Government Removed the Debenture Redemption Reserve Requirements for Listed Companies, NBFCs and HFCs

debenture redemption reserve

The Government has removed the Debenture Redemption Reserve, which was required before for Non-Banking Financial Companies {NBFCs}, Housing Finance Companies {HFCs} and Listed Companies. Also, the DRR requirement has been reduced to 10% of the outstanding debentures for Unlisted Companies.

What is Debenture Redemption Reserve?

A Debenture Redemption Reserve {DRR} is a provision which states that any Corporation / Organization that issues debentures must create a Debenture Redemption Service in order to protect the investors from the possibility of default from the company’s side/part.

A debenture is an unsecured loan certificate provided or issued by a company. It is a type of long term loans that a company can take. Normally, it is a type of loan that has to be paid in a specified period of time/date and comes with fixed interest rates.

The Securities and Exchange Board of India[1] {SEBI} have provided certain guidelines regarding Debenture Redemption Reserve. The focal point of these guidelines includes;

  • Every company needs to create Debenture Redemption Reserve {DRR} in case it issues debentures, redeemable after a certain period of time and more than 18 months from the date of issue
  • The creation of Debenture Redemption Reserve {DRR} is compulsory only for non-convertible debentures and a non-convertible portion of partly convertible debentures
  • Also, withdrawal is permissible from Debenture Redemption Reserve only after 10% of the debenture liability has already been reduced by the company
  • A company should create DRR which is equivalent to at least 50% of the amount of the debenture issue before starting the redemption of the debenture
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Case Scenario: What are the Changes?

The changes that are made are as follows;

  • The requirement for the Debenture Redemption Reserve is removed for Non-Banking Financial Companies {NBFCs}, Housing Finance Companies {HFCs} and Listed Companies
  • For the  Unlisted Companies, the DRR requirement has been reduced to 10% from 25% of the outstanding debentures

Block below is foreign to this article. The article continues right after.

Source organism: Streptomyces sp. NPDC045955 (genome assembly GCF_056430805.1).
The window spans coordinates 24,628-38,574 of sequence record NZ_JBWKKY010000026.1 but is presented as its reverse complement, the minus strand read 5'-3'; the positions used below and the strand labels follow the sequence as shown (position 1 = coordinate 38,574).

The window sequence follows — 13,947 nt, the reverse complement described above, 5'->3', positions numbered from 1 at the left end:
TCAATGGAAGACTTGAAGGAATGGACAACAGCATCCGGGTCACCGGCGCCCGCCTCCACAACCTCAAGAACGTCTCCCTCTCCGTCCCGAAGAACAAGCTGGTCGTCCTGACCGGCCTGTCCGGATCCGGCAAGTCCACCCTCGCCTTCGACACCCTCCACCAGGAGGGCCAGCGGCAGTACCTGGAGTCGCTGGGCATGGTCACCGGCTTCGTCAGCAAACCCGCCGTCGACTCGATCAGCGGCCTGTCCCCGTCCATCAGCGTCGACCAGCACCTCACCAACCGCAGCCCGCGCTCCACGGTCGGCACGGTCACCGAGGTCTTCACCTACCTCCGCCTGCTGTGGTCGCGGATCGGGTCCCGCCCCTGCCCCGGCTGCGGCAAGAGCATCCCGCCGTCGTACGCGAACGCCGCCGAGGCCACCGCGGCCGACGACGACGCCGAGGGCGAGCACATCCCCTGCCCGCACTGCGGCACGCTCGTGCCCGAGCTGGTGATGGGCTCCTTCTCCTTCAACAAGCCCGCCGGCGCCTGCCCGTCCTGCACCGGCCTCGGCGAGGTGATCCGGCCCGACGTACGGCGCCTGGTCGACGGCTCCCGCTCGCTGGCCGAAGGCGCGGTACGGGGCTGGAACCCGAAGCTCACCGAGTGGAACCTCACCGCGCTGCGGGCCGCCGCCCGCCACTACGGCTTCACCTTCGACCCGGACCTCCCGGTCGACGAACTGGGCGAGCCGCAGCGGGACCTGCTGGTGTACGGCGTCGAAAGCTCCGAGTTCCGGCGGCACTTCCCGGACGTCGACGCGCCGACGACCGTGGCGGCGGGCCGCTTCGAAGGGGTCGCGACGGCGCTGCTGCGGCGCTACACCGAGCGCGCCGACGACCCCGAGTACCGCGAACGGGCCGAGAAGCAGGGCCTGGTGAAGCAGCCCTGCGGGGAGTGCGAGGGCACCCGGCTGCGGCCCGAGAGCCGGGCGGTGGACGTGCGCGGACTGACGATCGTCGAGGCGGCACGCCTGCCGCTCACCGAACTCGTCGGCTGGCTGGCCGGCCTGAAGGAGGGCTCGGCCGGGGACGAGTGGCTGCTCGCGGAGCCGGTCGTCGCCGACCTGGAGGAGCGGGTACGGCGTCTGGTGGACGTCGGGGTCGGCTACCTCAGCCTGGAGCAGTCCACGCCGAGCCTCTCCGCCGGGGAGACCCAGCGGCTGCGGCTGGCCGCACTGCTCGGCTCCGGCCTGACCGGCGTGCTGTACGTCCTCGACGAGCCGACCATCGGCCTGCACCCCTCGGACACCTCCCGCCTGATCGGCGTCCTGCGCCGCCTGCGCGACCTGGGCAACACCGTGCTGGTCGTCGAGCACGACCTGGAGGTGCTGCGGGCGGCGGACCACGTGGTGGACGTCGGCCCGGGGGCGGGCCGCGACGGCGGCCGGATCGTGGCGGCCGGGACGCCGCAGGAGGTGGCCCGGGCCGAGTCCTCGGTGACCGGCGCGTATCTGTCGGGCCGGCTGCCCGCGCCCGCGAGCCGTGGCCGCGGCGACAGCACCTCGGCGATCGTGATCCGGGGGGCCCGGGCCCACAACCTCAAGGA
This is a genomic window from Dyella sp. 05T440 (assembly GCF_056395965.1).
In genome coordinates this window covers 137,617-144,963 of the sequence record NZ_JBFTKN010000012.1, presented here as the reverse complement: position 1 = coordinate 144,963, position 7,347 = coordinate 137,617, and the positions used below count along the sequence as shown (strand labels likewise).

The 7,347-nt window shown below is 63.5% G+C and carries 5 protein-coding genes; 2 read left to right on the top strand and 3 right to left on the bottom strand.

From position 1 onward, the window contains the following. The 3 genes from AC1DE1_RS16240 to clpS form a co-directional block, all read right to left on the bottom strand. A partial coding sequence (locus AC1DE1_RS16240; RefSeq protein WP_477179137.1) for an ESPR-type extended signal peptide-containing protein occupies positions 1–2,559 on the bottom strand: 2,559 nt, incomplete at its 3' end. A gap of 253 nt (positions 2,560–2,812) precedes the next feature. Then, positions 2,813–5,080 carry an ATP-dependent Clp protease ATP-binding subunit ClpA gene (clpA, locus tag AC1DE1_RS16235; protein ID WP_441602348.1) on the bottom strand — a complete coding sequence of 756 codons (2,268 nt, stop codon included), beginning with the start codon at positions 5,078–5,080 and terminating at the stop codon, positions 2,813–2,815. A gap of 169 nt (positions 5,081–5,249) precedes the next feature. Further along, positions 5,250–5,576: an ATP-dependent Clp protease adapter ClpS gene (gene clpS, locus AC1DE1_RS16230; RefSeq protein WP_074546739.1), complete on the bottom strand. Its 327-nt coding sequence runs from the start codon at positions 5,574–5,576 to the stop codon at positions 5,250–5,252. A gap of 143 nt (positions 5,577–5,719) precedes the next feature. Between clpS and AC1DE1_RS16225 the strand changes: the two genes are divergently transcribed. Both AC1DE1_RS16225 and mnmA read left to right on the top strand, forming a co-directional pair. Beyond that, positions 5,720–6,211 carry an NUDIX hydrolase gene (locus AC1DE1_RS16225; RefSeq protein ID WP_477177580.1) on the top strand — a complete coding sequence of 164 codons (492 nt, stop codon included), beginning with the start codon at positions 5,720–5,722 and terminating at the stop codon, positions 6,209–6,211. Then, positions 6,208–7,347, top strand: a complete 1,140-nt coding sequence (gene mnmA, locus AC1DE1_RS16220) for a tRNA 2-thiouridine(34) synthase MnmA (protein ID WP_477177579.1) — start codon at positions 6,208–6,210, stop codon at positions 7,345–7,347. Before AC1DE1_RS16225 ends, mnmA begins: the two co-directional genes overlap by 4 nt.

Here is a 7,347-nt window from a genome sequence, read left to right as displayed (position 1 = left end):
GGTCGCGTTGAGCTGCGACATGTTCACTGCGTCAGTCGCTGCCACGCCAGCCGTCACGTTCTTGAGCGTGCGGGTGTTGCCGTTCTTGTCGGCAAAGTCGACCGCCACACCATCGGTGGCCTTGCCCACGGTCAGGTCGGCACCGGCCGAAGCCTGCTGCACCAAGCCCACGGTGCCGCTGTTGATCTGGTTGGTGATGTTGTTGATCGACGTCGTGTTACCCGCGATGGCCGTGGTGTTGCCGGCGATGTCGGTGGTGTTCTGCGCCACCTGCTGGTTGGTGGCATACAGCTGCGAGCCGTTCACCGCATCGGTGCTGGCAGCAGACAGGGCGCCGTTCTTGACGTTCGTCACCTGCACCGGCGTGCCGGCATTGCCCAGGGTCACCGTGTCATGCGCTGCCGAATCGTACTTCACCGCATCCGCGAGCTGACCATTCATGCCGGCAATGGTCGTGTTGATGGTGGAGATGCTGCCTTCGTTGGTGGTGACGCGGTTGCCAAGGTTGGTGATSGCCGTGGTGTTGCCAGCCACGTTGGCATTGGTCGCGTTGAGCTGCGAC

• The Ministry of Corporate Affairs {MCA} has amended the Companies {Share Capital and Debenture} Rules and made the changes effective
  • Under the companies law, these type of entities, raising the money needed to create DDR and that requirement has now been removed
  •  The changes are applicable to both public issues as well as private placements

The Reason for Taking Such Step by the Government

The major reasons for making these changes by the government are as follows;

  • The changes will make it easier for NBFCs and listed companies to raise funds and deepen the nation’s bond market as stated by the government. In other words, the aim of making these changes is to reduce the cost taken for raising capital
  • Also, the move will create or generate more level-playing fields between NBFCs and commercial banks.
  • The aim of the amendments is “creating a level-playing field between NBFCs, HFCs and listed companies on the other hand and also between them and banking companies and all India financial institutions on the other, which are already exempted from DRR”
  • Earlier, these entities were required to create a Debenture Redemption Reserve {DRR} on behalf of the money they raise, now after effect of the amendment there is no such requirement
  • Till now listed companies needed to create a DRR for both the public issues and the private placements of debentures. Additionally, in the case of NBFCs and Housing Finance Companies needed to have DRRs when they opted for public issues of debentures. Now there are no such requirements
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As an effect of the amendments in the Companies {Share Capital and Debenture} Rules the Listed companies, Non-Banking Financial Companies {NBFCs} and Housing Finance Companies {HFCs} do not need to create Debenture Redemption Reserve in any case, which was mandatory before. The government also reduced the DDR requirement in case of Unlisted companies to 10%, which was 25% before.

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